How likely is a recession this year, and how can you protect your business?
There's been a lot of talk about a potential recession in 2019. The topic has been tweeted to death, with opinions on both sides weighing in.
Recession in 2019? What the optimists and pessimists say
One of the key indicators of a recession is business sentiment. In other words, are business owners feeling optimistic or pessimistic?
The Wells Fargo/Gallup Small Business Index showed a decrease in small businesses' confidence from 129 last quarter to 106 now, although the numbers remain positive. The National Federation of Independent Businesses' Small Business Optimism Index remains at high levels, way above its Great Recession levels, but has declined from 108 to 101 (100 being positive).
It's easy to get caught up in the negativity surrounding these results. Instead of assuming a recession from this information, though, it's preferable to interpret the data in context of recent events. As some have posited, the parallel decline in those two indices may not indicate an economic downturn or growing uncertainty, but rather a natural comedown from the exuberant optimism that followed the departure of the Obama administration.
The Trump administration entered the White House with much fanfare for small businesses – the promise of tax declines, eased regulations and general support for small business growth. The result was excessive small business optimism.
So what we're seeing now could be reality setting in. Despite business owners' optimism in light of government policies, the fact remains that running a small business is no easy feat.
The important takeaway is that, despite its decline, optimism is still at historically high levels. So, overall, we're still in good shape for now.
However, since none of us have a crystal ball that can precisely predict the future, here's some advice to help you play it safe.
How to recession-proof your small business
Should a recession actually happen in 2019, there are some steps you can take to make your business less susceptible. It's like a seat belt on a plane – a safeguard in case of an unlikely event.
1. Hire conservatively.
Recession or no, now might not be the time to expand your team, as wages are expected to rise in 2019. Rather, maximize the capacity of your existing employees (without burning them out, of course). If you do need to fill positions, look to hire freelancers or contract workers.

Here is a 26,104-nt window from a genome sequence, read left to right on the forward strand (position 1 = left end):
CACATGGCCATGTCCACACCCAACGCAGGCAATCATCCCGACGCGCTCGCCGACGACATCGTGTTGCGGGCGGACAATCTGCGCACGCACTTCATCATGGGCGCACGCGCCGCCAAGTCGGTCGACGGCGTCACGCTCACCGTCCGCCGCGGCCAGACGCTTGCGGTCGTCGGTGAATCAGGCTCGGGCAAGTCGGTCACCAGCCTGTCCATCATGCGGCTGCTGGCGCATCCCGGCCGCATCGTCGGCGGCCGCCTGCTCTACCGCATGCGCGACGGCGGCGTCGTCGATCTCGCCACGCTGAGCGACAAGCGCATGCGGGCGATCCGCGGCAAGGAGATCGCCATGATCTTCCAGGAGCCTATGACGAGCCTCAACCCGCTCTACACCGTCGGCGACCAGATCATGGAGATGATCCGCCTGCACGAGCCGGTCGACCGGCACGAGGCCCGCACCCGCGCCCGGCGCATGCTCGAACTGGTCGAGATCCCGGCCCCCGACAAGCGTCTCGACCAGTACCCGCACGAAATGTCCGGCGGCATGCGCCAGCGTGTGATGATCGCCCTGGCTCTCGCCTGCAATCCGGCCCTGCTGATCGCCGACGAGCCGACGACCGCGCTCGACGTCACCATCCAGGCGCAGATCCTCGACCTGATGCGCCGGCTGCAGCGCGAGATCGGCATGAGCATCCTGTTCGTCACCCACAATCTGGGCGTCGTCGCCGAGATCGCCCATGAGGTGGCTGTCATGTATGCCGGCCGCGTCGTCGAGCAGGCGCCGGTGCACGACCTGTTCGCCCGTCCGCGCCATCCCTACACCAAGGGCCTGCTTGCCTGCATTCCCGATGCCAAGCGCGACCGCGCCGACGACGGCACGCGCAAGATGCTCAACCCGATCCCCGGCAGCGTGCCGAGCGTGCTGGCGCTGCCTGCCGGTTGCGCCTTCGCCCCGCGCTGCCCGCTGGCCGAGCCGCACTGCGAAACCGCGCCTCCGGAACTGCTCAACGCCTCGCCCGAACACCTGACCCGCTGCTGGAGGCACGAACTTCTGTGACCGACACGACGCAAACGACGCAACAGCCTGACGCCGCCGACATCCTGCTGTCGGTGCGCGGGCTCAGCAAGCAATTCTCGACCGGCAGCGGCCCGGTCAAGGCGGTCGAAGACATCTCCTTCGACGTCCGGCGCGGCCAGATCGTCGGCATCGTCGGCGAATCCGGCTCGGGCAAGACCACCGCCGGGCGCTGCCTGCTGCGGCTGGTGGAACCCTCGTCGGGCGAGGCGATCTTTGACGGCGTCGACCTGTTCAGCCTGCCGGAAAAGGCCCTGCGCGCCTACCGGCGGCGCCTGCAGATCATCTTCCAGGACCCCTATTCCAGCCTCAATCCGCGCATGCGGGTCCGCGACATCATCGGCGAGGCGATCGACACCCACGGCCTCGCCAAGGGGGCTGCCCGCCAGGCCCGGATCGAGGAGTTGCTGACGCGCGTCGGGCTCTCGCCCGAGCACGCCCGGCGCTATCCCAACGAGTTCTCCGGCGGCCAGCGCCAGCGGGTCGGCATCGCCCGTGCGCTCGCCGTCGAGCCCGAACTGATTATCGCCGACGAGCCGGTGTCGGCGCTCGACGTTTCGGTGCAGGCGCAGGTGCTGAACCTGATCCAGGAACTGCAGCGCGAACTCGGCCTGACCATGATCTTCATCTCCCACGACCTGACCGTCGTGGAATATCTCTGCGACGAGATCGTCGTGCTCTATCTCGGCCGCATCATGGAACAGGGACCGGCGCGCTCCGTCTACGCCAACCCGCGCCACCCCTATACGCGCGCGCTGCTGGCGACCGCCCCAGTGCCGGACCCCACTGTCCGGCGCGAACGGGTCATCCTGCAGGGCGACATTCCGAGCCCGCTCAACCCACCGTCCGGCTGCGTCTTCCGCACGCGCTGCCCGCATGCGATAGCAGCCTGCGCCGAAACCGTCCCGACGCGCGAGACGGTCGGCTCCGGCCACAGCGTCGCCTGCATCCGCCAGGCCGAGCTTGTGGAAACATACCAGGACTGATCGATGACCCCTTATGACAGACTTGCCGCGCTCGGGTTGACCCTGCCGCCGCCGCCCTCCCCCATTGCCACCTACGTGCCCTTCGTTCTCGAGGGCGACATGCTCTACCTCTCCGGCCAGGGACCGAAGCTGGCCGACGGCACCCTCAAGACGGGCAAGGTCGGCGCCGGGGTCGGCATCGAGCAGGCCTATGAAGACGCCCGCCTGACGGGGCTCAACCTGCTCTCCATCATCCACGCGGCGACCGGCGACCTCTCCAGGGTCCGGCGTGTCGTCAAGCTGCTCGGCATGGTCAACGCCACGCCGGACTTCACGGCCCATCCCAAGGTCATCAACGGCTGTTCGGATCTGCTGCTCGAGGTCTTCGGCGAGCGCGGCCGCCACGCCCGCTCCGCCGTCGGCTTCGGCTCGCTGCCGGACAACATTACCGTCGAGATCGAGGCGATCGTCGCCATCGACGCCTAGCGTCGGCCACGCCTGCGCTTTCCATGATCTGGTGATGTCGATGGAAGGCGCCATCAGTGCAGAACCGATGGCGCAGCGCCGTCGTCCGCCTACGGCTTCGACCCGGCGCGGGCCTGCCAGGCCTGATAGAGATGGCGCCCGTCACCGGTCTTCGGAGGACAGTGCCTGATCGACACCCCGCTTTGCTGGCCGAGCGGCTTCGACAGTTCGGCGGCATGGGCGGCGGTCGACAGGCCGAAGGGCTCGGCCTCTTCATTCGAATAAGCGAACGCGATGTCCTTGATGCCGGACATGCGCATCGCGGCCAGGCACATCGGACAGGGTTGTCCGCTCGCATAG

2. Apply for working capital.
Never forget the No. 1 rule of business financing: The best time to get business funding is when you don't need the money. A line of credit is probably your best option, as you can draw on the funds as needed and only pay interest when you actually get the money in your account.
3. Hold off on large investments.
Be conservative in your business investments. Don't hold your business back, as you definitely want to grow, but make wise choices about where to spend your money. Focus on areas that will help your business weather any downturn, instead of splurging on luxuries.
Good business ideas for recession time
Thinking of starting a business in 2019? These are some types of businesses that are conducive to a slow economy and can even thrive during a recession.
A virtual assistant is a remote freelancer or contractor who can run almost any aspect of a business. Virtual assistants can offer general administration services or specialties, such as marketing, executive assistant work, bookkeeping and sales. Demand for these services would increase during a recession as businesses cut back on full-time staff in favor of flexible, hourly workers.
No matter the economic environment, parents will always need child care while they're at work. Even if you're not a "mompreneur," running a day care is a particularly good business idea.
If there happens to be a recession, people generally won't be thinking about buying cars and would rather repair the ones they already own. There will always be a need for this service.
During a recession, every business gets hit, including banks. Like any other business, banks look to scale down where they can, with business loans being an easy target. This cutback on funding from banks and traditional lenders could very well lead the majority of businesses to seek business loans through online lenders. This is where fintech shines, as these players will be able and prepared to provide proper solutions for businesses left in the lurch.